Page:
By: Scott E. Davis, Esq.
Reprinted from FMOnline
In a disability case, almost any symptom or limitation can be disabling; but to determine whether they preclude work, the relevant questions are how frequent, how severe, and how long do they last?
A critical point I make to people who contact me every day is that their disability case is won or lost based on symptoms/limitations and not on their diagnosis! Clearly, under federal law, a disability claimant has to have a legitimately diagnosed physical and/or psychological disorder to even allege disability, but this is only the beginning of the analysis.
Disability cases are almost always won or lost based on the quality (documentation) of your medical records and the subsequent opinions rendered by your treating physicians regarding your ability to sustain full-time employment. The documentation of symptoms and limitations in your medical records is critical, as it provides tremendous credibility to and an understanding of why your doctors have concluded you are unable to work.
Once a diagnosis is established, the disability inquiry immediately shifts to why you are unable to work due to the symptoms and limitations that result from the diagnosis. I tell my clients that of the total time spent in a disability hearing before a federal judge, 5% is spent on the diagnosis and 95% is spent determining the frequency, severity and duration of symptoms and limitations, and whether they prevent all work. Ignoring this fact places the success of your claim in great peril…don’t ever forget this!
A common problem disability claimants frequently make is having “tunnel vision” and focusing solely on their diagnosis, as if the fact that they have been diagnosed with a disorder automatically confirms they are disabled and entitled to benefits. This is especially true of people suffering from chronic pain and fatigue disorders such as fibromyalgia and chronic fatigue syndrome. I believe this is true because these folks have almost universally been sent on an “odyssey” by the medical community, simply to obtain a diagnosis. Never forget that obtaining a physical and/or psychological diagnosis is the very beginning, and not the end of your disability case.
Thus, the question becomes, “How do I document the frequency, severity and duration of my symptoms and limitations?”
Tip #1: What should I be documenting?
Simply put, whatever it is that prevents you from working. For example, let’s use chronic pain and fatigue. It is critical that you distinguish why the pain and fatigue is different from what an average person may experience. If I say “I am in pain and fatigued,” that does not tell you much. Why? From time to time we all experience some degree of pain and/or fatigue. But if you tell your doctor, “I am unable to function as I experience severe daily pain and exhausting fatigue lasting most of the day without relief,” or “I am unable to function 2 days per week due to migraine headaches that last all day even with medication,” now you’ve given the doctor and the judge an idea of why your symptoms are so debilitating.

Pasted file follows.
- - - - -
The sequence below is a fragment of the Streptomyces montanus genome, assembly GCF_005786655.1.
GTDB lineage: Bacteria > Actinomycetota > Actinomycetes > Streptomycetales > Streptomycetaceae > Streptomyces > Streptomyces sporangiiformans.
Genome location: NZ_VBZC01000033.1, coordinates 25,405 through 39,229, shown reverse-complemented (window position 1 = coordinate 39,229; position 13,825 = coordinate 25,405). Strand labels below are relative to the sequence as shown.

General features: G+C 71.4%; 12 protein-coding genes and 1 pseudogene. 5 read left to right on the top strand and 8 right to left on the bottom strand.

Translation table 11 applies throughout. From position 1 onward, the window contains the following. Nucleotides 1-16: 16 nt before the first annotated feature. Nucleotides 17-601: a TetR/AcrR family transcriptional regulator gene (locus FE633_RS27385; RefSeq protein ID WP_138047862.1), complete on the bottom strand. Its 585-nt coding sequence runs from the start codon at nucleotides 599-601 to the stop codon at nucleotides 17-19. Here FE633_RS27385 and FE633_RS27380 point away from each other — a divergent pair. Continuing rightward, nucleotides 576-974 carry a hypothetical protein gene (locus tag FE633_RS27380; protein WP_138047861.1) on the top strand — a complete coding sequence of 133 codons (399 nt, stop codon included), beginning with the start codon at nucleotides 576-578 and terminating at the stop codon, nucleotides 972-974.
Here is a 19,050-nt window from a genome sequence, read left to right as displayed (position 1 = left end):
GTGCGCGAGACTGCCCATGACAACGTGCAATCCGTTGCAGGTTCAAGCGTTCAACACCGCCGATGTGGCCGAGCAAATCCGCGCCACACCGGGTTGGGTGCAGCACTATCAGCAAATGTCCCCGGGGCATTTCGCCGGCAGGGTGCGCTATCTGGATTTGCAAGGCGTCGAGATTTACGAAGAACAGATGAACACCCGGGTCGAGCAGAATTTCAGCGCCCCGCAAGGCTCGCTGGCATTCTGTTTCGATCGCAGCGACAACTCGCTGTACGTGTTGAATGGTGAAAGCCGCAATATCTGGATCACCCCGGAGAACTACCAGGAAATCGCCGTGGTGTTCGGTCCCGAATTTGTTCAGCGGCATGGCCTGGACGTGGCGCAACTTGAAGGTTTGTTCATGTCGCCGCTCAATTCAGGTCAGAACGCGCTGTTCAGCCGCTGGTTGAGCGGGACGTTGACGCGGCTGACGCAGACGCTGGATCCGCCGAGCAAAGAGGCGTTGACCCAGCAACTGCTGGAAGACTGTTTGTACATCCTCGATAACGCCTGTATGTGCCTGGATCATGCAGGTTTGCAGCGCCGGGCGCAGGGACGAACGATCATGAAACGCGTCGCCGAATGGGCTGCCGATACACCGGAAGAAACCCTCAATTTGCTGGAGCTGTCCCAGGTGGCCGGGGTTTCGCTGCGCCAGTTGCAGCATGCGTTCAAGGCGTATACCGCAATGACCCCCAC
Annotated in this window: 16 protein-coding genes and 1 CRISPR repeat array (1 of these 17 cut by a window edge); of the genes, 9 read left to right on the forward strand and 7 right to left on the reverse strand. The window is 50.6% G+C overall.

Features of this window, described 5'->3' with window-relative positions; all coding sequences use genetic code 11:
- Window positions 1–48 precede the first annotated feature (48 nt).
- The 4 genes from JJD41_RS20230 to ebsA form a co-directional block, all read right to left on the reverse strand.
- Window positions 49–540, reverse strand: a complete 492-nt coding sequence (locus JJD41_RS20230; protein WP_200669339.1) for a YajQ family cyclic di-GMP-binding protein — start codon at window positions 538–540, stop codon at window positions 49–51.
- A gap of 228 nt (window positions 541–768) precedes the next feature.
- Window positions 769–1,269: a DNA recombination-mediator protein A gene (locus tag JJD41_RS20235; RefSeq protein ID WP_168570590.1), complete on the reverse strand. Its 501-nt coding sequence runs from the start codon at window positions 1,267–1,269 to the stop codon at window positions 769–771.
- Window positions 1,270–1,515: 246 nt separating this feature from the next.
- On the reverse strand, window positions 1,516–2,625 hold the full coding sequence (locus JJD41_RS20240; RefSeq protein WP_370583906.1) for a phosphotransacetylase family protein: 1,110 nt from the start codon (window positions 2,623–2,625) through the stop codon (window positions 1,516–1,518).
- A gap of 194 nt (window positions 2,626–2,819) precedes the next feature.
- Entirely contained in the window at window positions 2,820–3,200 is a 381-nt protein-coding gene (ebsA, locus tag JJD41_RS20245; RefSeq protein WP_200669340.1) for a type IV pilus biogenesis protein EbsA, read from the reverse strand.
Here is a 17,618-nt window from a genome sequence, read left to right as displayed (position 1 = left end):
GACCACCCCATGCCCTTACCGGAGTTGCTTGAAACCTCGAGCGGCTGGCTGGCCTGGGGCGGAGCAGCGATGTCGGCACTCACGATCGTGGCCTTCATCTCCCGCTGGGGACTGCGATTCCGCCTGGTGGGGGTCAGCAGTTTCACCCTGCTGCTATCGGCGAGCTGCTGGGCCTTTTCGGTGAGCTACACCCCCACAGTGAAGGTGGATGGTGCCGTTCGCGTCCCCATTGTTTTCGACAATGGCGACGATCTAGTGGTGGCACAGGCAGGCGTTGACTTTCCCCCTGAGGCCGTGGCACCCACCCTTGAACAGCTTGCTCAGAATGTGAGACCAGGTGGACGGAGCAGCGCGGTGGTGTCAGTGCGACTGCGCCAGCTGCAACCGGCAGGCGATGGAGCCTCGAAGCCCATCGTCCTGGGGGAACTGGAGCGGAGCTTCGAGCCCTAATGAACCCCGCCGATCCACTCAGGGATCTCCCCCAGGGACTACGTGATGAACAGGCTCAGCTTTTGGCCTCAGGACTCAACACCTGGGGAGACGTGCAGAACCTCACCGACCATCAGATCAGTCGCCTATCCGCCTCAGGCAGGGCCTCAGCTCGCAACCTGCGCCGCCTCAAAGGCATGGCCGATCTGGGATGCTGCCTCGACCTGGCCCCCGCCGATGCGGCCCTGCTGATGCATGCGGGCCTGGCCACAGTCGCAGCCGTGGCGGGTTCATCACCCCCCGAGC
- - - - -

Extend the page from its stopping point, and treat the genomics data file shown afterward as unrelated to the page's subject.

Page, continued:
Tip #2: Obtain a copy of your medical records from your treating physicians.
After you have followed Tip #1, the next question becomes, “Did the doctor write down what I just told him/her?”
I am often surprised at how many people applying for disability benefits have never seen their medical records. Obtaining a copy of your current treating physician’s records is important because it will give you an idea of whether your symptoms and limitations are being recorded. You may be surprised to find that your complaints do not appear in the records or if they do, the doctor’s notes are totally illegible! Illegible handwriting is a real problem, because the judges who decide your claim are just like you and I–they don’t (and generally won’t) try too hard to decipher what the notes say.
If you are not satisfied with the documentation, address the issue tactfully with your doctor and explain the importance of documentation to your disability case. If they are receptive, I suggest you give them a copy of this article for reference.
Tip #3: Keep a short diary of your symptoms and limitations before your next visit to the doctor.
Whether you know it or not, your daily life tells a compelling story about your inability to work. But how do you remember the frequency, severity and duration of your symptoms especially if you can’t spell your name at times!
I advise clients to keep a short and simple diary one week before their visit with their doctor. For simplicity sake, the entries should be short and not detailed (otherwise you will not do it). On a day when you were unable to get out of bed due to pain or fatigue, document it. Or document when you slept for only three hours the night before and then took a couple of naps the next day. Or document the migraine headache that lasted for two days in spite of medication. Then, on your next doctor visit, when he/she asks “How are you doing?” you will have a laundry list of symptoms and limitations rather than giving them a blank stare!
Of course, winning your disability case is more complicated than this article can address; however, following these tips will significantly increase your odds of winning. Best of luck in your pursuit of disability benefits and remember never to quit!
Scott E. Davis is a social security and long-term disability insurance attorney in Phoenix, Arizona. Although Mr. Davis has experience representing clients with a broad spectrum of physical and/or psychological disorders, the majority of their disability practice is devoted to representing individuals with FM and/or CFIDS.